All the more needed to fallen man is the commandment of fasting. An attachment to the earth, to this fleeting earthly life, to what is sweet, great, and glorious in it, to the very inclination toward sin became inherent to fallen nature, just as unruly cravings and feelings are inherent to the sickness that produces them. We are riveted to the earth, stuck to it with our whole souls and not only our bodies; We have become completely fleshly, deprived of spiritual sensations, incapable of contemplating the heavenly. The commandment of fasting is again our foremost and necessary commandment. Only with the help of fasting can we tear ourselves away from the earth; only with the help of fasting can we withstand the alluring power of earthly delights; only with the help of fasting can we rend our union with sin; only with the help of fasting can our spirit be freed from the onerous chains of the flesh; only with the help of fasting can our thoughts arise from the earth and gaze on high to God! To the measure that we place upon ourselves the good yoke of fasting will our spirit, which is akin to it, begin to turn often towards the contemplation of God, immerse itself in this immeasurable and wondrous contemplation and linger in it. If the objects of this material world illuminated by the rays of the material sun surely draw from it and radiate light, then how can our souls not become enlightened when, having thrown off by means of fasting the coarse and thick veil of fleshliness, stand directly before the Sun of Righteousness—God? The soul becomes enlightened; it is enlightened and changed! New, divine thoughts arise in it, and hitherto unknown mysteries are revealed to it. The heavens declare to it the glory of God (Ps. 18:2); the firmament showeth the omnipotence of the hands that created it; all creation visible and invisible loudly preaches the ineffable mercy of the Creator; it tastes of the spiritual and sees the spiritual, that the Lord is Good (Ps. 33:9). Grace-filled lightness and subtleness of spirit are imparted to the body; the body, following after the spirit, is drawn towards spiritual feelings and prefers the incorruptible food for which it was created over the corruptible food to which it had fallen. At first it with difficulty submits itself to the healing treatment and violence of fasting; at first it protests against the established fast, sets our spirit against it, takes up arms against it with various sophistries drawn from reason falsely so called. But being tamed and healed by fasting, it already begins to feel and reason differently. Its relationship to satiety are like the feelings that a convalescent has toward the harmful foods that he deliriously desired during his illness; its relationship to satiety is as to a discovered and now obvious poison, which seizes from the spirit its dominance over the flesh, and by which a man is cast down from his likeness and kinship to the angels to the likeness and kinship to irrational beasts. Spiritual warriors who have won victory over the flesh by means of fasting, having stood before the face of the Lord to learn the greatest mysteries and loftiest virtues, hear from His lips the teaching of the lofty virtue of fasting and the revelation of the mystery—of the state that gradually comes into being from surfeit and satiety: take heed to yourselves, lest at any time your hearts be overcharged with surfeiting, and drunkenness. The conquerors are reminded to scrupulously keep at hand their weapons with which they gained the victor! And both the victory is won, and the trophy gained through this victory is kept, using one and the same weapon—fasting.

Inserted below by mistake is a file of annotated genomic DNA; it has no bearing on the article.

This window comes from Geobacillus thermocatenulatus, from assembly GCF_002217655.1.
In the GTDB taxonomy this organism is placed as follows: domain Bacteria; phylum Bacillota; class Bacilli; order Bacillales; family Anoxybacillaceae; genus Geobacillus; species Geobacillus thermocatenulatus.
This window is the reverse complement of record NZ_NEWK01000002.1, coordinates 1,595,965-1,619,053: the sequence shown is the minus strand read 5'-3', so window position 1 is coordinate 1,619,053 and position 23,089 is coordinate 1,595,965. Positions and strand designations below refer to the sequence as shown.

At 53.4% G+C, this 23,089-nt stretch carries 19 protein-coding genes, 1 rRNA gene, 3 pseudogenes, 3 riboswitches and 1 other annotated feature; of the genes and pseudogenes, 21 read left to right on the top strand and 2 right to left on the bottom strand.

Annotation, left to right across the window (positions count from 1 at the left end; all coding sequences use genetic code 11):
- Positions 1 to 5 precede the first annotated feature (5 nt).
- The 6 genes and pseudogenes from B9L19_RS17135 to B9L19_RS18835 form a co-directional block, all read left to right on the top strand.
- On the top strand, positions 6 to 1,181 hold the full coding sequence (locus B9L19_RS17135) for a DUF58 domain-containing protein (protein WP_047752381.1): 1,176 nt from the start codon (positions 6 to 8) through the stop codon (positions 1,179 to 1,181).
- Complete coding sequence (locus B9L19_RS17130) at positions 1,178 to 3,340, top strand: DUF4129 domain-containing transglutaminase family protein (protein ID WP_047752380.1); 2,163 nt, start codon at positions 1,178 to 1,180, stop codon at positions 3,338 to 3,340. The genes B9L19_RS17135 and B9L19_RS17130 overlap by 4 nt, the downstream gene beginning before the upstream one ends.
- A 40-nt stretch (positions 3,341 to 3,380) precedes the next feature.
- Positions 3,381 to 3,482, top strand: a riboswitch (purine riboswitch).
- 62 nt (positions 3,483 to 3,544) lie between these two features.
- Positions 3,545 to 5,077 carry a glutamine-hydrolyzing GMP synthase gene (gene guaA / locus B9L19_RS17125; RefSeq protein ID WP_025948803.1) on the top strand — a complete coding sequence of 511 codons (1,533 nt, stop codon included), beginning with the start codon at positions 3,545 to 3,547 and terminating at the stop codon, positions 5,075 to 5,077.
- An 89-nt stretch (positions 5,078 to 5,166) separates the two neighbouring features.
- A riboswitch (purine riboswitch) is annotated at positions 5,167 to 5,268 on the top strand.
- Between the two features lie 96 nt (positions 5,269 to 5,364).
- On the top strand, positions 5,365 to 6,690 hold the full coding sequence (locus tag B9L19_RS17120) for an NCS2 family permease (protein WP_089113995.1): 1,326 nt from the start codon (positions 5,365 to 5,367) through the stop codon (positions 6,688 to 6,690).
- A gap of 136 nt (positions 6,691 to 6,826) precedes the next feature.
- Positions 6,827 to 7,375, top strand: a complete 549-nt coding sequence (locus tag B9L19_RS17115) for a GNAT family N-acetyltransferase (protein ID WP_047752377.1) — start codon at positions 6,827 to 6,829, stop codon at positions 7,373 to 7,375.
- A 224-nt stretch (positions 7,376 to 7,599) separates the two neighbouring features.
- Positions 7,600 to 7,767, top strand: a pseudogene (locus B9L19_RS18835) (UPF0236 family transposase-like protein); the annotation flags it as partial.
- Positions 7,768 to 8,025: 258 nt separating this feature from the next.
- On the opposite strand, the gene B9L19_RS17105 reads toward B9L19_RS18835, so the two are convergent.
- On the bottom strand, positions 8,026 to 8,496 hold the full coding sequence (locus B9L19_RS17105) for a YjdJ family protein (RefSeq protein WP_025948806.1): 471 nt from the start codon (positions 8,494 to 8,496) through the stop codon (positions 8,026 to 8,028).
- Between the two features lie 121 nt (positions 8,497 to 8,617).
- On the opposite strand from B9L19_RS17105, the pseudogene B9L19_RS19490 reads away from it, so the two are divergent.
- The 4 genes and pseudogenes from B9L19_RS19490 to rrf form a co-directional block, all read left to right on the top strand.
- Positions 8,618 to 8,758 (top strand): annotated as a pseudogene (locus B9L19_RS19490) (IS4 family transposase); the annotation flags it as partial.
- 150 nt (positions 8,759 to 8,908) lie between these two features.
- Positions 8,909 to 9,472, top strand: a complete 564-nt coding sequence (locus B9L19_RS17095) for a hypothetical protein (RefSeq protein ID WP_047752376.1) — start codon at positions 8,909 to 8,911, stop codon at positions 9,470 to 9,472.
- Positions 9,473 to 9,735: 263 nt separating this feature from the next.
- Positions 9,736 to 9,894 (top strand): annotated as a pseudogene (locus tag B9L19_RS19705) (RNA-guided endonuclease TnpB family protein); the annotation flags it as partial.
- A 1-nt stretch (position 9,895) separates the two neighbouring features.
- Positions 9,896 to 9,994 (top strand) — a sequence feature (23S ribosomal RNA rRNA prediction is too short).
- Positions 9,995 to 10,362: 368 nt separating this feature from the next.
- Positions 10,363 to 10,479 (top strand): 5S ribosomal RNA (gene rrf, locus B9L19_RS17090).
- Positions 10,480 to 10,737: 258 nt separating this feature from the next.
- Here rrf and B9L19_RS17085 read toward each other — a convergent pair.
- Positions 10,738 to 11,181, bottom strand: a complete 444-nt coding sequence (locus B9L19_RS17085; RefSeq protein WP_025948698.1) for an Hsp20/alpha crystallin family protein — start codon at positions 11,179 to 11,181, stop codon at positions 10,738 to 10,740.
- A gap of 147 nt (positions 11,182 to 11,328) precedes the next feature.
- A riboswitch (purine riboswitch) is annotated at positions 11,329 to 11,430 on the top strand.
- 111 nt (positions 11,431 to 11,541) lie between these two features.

The ascetic of Christ, illumined from on high and taught by his own pious experience, examining his own podvig of fasting, finds it necessary not only to restrain from a surfeit of foods and satiety, but also to be discriminating in the choice of food. This discrimination seems excessive only at a superficial, fleeting glance at oneself; but in essence the quality of food is very important. In paradise, only the quality of food was forbidden. In our vale of tears, on the earth, we find that indiscrimination in quality produces much greater problems for the soul than excess in quantity. We should not think that only a bunch of grapes can act upon our mind and soul; every kind of food has its own intrinsic effect on the blood, the brain, the whole body, and through the body—on the spirit. Whoever attentively guards himself, exercising himself in the podvig of fasting, will find it absolutely necessary to sober the body and soul from the constant ingestion of meats and fishes; he will lovingly venerate the rules of the holy Church on fasting and submit himself to them. The holy fathers called fasting the foundation of all the virtues, because fasting preserves our minds in the proper purity and sobriety, and our hearts in the proper subtleness and spirituality. Whoever shakes the foundation of the virtues shakes the whole edifice of the virtues.
Brethren! Let us pass the time of the holy fast with zeal and diligence. The depravation to which at first glance our bodies are subjected according to the rule of fasting are insignificant before the benefit to the soul that fasting can bring. By means of fasting let us detach our bodies from luxurious and rich tables, and our hearts from the earth and corruption, from that deep and destructive forgetfulness by which we separate ourselves from the eternity that awaits us and is ready to embrace us. Let us strive in soul and body to God! Let us fear the fleshly state produced by violating the fast, fear total incapability of worshipping and knowing God. This ruinous incapability manifests in us when from neglecting the divine commandment of fasting we allow our hearts to be overcharged with surfeiting, and drunkenness. Amen.